“A key novelty of the ProPASS consortium is the use of wearable devices that better differentiate between types of physical activity and posture, allowing us to estimate the health effects of even subtle variations with greater precision,” said joint senior author Emmanuel Stamatakis, professor of physical activity, lifestyle and population health at the University of Sydney, in a statement.
A team of researchers at University College London analyzed the results of six studies with authors based in Australia, Belgium, Denmark, Finland, Norway, Spain, the Netherlands, the United Kingdom and United States.
While the study found swapping sitting for sleep improved health, benefits were not equal, the authors said. Sleeping improved BMI and waist circumference but had “negligible effects on blood-based markers” such as cholesterol, triglycerides and blood glucose levels.
However, intense activity saw a significant benefit. The authors estimated the change for a 54-year-old woman with an average BMI of 26.5.
“A 30-minute change translated into a 0.64 decrease in BMI, which is a difference of 2.4%,” a statement from the authors said. “Replacing 30 minutes of daily sitting or lying time with moderate or vigorous exercise could also translate into a 2.5 cm (2.7%) decrease in waist circumference or a 1.33 mmol/mol (3.6%) decrease in glycated haemoglobin,” which is an average measurement of blood sugars for three months.
“The big takeaway from our research is that while small changes to how you move can have a positive effect on heart health, intensity of movement matters,” said first author Jo Blodgett, a research fellow in the Institute of Sport, Exercise and Health at University College London, in a statement.
Taking ‘activity snacks’
Becoming active isn’t always easy, but it’s important to make changes you can stick to that you enjoy, said James Leiper, associate medical director at the British Heart Foundation, who was not involved in the study.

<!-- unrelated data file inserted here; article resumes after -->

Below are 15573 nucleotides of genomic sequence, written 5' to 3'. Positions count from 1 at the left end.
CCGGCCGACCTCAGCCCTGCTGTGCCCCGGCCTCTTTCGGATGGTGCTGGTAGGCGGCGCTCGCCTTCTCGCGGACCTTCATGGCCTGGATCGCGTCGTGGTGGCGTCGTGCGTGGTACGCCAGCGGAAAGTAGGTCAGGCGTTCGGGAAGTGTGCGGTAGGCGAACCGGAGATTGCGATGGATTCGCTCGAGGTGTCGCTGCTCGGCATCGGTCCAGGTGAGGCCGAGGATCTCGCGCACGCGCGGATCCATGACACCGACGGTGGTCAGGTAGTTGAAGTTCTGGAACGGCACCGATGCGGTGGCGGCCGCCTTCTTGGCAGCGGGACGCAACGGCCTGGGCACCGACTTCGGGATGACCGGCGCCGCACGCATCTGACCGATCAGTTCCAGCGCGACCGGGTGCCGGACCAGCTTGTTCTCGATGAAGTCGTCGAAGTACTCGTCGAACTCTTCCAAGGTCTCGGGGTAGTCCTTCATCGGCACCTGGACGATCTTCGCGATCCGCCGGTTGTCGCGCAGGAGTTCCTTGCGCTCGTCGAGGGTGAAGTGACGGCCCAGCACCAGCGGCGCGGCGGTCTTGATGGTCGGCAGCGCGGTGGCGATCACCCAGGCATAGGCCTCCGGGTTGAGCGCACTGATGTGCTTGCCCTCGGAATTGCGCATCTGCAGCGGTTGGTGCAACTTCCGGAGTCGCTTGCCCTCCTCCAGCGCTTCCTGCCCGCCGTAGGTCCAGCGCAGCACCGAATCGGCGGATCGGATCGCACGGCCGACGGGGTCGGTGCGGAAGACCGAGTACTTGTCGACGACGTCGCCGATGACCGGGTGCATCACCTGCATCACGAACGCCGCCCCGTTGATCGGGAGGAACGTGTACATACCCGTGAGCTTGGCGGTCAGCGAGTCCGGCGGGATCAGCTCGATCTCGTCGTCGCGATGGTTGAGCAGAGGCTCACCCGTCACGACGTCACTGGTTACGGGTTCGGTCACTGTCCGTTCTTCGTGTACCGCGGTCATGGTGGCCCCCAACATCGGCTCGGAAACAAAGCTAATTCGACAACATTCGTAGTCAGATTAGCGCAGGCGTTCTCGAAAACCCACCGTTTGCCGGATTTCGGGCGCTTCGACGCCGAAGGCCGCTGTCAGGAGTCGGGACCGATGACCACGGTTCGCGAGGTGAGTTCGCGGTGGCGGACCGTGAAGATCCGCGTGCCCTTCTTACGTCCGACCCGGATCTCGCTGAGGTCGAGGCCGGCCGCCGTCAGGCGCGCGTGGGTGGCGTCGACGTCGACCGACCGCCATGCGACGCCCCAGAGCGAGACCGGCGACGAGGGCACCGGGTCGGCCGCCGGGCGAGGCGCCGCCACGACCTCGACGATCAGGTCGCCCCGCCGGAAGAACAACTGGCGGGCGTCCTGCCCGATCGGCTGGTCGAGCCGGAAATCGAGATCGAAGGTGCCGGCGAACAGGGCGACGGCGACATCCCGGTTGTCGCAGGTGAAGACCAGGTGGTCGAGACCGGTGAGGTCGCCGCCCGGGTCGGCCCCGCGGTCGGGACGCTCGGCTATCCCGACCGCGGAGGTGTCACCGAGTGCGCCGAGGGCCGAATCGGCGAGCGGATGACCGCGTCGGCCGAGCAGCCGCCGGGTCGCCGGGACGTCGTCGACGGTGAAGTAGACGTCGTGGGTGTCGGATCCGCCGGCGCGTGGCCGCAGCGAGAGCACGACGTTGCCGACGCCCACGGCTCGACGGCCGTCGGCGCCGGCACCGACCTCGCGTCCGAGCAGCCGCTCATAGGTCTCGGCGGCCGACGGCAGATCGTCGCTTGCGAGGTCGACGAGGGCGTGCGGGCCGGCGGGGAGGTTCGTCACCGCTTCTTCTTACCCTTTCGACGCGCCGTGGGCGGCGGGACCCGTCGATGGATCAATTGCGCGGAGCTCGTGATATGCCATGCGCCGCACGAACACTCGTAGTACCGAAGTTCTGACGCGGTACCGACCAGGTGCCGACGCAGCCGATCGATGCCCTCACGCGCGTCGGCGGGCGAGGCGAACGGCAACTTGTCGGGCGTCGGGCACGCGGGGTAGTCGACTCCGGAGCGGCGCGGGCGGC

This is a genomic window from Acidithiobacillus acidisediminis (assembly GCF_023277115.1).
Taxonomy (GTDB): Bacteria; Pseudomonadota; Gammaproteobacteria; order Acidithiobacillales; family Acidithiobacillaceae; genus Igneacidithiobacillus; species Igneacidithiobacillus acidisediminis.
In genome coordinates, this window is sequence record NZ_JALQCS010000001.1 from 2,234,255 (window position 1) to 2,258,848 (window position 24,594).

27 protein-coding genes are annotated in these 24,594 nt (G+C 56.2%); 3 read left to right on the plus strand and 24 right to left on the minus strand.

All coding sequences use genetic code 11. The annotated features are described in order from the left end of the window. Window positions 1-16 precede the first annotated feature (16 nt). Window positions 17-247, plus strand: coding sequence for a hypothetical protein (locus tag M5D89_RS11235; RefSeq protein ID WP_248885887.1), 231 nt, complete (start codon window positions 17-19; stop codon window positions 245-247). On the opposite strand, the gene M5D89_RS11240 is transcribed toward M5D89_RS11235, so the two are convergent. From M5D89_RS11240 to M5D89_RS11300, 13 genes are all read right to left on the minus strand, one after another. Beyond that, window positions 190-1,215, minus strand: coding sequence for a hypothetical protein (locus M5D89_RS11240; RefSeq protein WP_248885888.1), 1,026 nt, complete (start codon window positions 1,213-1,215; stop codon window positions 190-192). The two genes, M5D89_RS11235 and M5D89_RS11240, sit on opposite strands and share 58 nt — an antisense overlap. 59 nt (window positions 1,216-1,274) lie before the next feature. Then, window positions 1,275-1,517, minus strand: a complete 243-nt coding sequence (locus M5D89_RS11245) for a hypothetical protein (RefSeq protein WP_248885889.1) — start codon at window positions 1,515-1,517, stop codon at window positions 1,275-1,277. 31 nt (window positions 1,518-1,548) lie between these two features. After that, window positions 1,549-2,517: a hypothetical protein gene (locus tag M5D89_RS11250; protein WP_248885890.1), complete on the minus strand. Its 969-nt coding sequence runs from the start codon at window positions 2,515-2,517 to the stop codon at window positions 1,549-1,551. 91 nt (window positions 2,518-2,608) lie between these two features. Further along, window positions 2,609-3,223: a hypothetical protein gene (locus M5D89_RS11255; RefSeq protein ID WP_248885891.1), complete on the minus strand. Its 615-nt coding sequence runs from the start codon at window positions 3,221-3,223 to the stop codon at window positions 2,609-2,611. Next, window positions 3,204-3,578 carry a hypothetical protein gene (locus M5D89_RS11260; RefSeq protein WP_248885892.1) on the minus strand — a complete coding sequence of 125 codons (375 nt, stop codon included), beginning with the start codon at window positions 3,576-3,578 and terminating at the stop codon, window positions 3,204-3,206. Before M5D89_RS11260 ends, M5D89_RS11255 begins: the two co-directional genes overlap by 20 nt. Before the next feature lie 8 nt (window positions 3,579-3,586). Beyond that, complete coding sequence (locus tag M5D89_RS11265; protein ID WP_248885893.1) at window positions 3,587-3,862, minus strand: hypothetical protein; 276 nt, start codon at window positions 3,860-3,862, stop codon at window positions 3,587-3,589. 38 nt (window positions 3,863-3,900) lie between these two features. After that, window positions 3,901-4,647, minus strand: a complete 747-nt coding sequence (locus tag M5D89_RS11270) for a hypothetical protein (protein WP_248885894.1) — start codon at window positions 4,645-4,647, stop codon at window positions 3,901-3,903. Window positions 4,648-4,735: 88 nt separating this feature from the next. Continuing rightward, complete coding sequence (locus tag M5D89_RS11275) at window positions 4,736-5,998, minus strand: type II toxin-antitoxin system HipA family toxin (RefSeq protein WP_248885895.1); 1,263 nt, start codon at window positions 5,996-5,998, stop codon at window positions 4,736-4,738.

“Anything that gets your heart rate up can help,” Leiper said in a statement. “Incorporating ‘activity snacks’ such as walking while taking phone calls, or setting an alarm to get up and do some star jumps every hour is a great way to start building activity into your day, to get you in the habit of living a healthy, active lifestyle.”
Even getting up and moving every hour for five minutes has been shown to help, according to a study published in January. Snippets of motion helped with cardiovascular tone: Even one minute of walking every hour was shown to reduce blood pressure in study participants, the study found.
What if you work for a boss who might frown on taking breaks? Moving doesn’t have to mean leaving your desk if that’s not in your workplace culture, said CNN fitness contributor Dana Santas, a mind-body coach for professional athletes.
“You can simply practice box squats by getting up and sitting back down gently then popping right back up again and repeating that motion over and over,” Santas said via email.
If you do have more room to move around than a desk, Santas recommends a dance break.
“Since most songs average at least 3 minutes, you can dance off the negative impact of too much sitting. And, as a bonus — dancing to your favorite tunes will also boost your mood!” she said.